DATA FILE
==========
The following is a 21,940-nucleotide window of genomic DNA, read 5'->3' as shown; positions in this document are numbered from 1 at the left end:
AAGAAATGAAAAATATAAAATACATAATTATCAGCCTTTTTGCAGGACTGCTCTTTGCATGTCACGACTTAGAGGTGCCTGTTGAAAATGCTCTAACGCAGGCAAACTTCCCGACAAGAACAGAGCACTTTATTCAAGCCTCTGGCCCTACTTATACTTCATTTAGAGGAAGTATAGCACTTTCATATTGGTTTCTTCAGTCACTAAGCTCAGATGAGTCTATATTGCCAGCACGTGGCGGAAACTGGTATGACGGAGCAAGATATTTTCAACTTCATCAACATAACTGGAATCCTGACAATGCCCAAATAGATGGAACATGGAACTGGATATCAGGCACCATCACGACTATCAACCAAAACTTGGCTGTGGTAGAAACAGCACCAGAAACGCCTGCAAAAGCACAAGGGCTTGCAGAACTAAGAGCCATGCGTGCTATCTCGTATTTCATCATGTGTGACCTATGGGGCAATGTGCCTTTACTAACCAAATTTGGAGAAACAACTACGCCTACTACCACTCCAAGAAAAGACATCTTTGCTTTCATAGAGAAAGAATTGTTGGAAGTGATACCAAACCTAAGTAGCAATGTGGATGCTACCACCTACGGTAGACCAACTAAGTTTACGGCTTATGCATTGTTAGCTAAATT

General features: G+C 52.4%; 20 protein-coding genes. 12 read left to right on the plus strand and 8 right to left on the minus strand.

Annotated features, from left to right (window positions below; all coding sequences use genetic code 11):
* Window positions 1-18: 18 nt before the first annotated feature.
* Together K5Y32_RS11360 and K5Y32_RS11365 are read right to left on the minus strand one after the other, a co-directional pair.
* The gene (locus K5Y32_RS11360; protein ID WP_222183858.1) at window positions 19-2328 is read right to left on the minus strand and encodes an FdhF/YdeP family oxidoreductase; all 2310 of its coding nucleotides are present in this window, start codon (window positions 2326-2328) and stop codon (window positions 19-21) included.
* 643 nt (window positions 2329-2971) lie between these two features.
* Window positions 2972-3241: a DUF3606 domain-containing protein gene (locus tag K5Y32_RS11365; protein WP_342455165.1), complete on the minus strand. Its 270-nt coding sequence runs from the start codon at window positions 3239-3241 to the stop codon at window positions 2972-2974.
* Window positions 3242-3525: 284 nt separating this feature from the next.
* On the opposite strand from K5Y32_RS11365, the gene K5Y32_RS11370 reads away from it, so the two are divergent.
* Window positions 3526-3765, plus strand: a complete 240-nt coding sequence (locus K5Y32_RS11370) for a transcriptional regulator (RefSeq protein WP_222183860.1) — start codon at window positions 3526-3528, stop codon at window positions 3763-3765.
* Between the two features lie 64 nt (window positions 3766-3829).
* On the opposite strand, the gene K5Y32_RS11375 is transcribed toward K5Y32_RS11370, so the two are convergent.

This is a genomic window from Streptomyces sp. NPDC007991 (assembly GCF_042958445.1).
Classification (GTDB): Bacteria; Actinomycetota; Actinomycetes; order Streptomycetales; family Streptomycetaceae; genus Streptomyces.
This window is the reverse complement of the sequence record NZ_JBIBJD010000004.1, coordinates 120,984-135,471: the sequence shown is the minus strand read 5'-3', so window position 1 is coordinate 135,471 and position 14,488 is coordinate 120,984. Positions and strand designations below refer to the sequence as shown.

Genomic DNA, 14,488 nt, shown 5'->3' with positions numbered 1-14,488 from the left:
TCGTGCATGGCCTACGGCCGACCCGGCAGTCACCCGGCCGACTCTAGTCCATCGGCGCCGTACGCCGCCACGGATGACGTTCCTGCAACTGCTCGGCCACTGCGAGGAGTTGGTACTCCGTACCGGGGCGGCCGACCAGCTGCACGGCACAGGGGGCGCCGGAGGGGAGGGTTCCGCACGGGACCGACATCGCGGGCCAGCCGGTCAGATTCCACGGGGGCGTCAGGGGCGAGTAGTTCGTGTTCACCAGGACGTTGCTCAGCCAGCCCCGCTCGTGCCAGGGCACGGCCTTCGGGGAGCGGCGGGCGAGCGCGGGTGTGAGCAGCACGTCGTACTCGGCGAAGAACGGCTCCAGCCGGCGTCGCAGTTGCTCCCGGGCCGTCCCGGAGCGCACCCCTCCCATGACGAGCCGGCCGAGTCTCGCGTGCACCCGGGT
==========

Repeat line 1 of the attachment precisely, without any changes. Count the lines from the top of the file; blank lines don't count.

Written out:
The following is a 21,940-nucleotide window of genomic DNA, read 5'->3' as shown; positions in this document are numbered from 1 at the left end: